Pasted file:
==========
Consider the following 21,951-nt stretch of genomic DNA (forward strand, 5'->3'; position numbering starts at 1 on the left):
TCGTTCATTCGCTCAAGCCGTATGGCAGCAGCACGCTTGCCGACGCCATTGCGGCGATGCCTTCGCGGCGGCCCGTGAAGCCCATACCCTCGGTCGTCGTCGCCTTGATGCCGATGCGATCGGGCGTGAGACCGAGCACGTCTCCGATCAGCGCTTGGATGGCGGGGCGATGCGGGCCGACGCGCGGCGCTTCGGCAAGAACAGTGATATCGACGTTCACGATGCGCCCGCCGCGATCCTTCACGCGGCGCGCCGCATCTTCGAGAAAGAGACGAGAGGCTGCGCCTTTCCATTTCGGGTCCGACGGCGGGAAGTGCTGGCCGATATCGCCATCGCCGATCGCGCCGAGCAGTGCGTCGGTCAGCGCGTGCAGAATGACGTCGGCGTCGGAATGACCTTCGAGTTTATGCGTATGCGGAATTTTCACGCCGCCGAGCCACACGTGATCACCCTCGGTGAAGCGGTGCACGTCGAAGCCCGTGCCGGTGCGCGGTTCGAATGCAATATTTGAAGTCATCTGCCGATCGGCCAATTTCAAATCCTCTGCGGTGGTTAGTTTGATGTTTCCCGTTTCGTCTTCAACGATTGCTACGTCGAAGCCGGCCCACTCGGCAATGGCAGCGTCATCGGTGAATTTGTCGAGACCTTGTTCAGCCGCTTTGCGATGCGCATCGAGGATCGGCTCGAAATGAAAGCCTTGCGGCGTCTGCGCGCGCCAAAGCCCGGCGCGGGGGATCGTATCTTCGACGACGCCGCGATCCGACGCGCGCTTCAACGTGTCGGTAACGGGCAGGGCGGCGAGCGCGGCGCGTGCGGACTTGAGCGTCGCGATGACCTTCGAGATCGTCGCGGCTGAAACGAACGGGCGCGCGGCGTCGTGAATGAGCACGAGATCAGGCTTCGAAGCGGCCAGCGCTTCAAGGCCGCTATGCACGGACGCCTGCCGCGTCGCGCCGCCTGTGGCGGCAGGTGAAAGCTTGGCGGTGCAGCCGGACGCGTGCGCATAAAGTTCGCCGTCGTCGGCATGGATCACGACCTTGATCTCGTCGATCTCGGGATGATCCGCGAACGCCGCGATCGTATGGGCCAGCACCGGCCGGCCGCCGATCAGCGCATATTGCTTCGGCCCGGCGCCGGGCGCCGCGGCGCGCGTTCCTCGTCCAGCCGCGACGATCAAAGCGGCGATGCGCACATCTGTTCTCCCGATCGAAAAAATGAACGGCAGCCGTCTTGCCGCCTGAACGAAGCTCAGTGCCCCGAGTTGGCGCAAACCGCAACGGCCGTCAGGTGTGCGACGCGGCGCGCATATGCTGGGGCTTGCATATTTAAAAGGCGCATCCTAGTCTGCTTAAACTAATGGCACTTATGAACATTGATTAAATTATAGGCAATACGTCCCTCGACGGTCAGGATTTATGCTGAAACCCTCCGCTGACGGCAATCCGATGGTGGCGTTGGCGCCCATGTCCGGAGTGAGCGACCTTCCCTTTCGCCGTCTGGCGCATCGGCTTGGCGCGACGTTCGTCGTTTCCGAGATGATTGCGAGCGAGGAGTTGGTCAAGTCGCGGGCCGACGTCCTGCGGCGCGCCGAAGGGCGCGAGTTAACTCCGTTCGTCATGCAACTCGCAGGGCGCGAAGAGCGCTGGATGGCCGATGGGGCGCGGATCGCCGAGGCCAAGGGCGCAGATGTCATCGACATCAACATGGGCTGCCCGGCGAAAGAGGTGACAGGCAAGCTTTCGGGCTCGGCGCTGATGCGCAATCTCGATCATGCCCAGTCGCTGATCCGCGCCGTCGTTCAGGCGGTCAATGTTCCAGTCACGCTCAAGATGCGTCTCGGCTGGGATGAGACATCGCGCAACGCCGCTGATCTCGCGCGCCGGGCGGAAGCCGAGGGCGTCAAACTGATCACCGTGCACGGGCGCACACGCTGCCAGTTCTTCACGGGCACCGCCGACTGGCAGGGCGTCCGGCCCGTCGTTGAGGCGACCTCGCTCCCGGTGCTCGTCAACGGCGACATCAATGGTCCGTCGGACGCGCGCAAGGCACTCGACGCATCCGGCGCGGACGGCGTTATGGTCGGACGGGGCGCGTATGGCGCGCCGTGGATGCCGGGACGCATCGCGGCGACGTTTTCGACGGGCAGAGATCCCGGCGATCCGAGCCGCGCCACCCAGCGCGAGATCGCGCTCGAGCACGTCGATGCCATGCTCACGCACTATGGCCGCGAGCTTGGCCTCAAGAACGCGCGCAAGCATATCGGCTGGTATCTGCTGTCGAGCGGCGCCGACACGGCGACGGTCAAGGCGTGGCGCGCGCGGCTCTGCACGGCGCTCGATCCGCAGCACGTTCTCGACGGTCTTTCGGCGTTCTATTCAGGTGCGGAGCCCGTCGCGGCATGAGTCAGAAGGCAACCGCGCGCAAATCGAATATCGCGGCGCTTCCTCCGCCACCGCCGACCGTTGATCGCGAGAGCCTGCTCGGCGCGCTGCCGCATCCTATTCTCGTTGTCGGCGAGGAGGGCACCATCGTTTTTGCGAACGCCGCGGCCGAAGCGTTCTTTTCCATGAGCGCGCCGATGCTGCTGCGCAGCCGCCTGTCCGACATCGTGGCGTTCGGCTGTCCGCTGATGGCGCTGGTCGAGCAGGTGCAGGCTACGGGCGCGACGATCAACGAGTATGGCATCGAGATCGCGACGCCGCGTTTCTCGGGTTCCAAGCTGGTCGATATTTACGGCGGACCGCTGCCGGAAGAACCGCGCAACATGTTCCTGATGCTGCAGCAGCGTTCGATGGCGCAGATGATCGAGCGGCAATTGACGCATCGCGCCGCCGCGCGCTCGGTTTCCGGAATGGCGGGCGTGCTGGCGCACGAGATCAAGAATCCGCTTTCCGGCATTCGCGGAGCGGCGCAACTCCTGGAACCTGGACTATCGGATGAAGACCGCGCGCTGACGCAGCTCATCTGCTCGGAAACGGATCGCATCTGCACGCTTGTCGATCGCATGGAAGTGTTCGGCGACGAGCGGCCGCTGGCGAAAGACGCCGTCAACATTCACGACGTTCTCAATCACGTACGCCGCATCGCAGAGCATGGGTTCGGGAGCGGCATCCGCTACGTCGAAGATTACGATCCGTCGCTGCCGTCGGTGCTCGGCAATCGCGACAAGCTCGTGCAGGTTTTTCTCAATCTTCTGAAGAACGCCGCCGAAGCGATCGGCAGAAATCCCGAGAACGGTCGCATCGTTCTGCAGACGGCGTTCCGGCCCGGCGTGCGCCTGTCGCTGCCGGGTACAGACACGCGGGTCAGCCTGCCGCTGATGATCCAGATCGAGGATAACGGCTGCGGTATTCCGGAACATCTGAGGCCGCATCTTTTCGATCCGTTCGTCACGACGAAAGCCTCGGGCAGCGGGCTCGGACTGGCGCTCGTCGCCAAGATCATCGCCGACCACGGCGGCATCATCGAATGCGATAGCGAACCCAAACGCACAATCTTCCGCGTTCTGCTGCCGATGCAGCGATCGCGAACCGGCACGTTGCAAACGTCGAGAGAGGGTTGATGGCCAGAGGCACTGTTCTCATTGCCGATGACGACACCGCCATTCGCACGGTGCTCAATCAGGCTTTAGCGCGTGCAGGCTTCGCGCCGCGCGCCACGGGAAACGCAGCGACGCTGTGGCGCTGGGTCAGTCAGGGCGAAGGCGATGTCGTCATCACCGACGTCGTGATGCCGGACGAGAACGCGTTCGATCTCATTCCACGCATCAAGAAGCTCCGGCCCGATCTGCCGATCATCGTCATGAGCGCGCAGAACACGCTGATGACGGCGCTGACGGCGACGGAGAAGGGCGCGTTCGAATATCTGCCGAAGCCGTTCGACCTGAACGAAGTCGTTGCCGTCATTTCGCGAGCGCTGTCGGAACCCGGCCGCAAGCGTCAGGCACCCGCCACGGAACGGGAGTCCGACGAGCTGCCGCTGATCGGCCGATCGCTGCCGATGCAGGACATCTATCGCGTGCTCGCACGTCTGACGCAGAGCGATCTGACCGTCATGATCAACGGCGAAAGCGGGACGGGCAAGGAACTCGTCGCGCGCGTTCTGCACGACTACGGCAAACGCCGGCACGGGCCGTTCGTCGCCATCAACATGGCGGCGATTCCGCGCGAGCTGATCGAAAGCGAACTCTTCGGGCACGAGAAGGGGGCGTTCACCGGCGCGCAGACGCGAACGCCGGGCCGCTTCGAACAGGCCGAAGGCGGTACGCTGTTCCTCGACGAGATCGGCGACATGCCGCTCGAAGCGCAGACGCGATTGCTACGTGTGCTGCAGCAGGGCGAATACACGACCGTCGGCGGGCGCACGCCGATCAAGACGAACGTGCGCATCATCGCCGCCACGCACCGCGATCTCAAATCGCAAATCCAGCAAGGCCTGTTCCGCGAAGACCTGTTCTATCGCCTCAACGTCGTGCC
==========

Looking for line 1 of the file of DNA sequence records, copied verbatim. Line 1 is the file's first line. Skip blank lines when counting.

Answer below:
Consider the following 21,951-nt stretch of genomic DNA (forward strand, 5'->3'; position numbering starts at 1 on the left):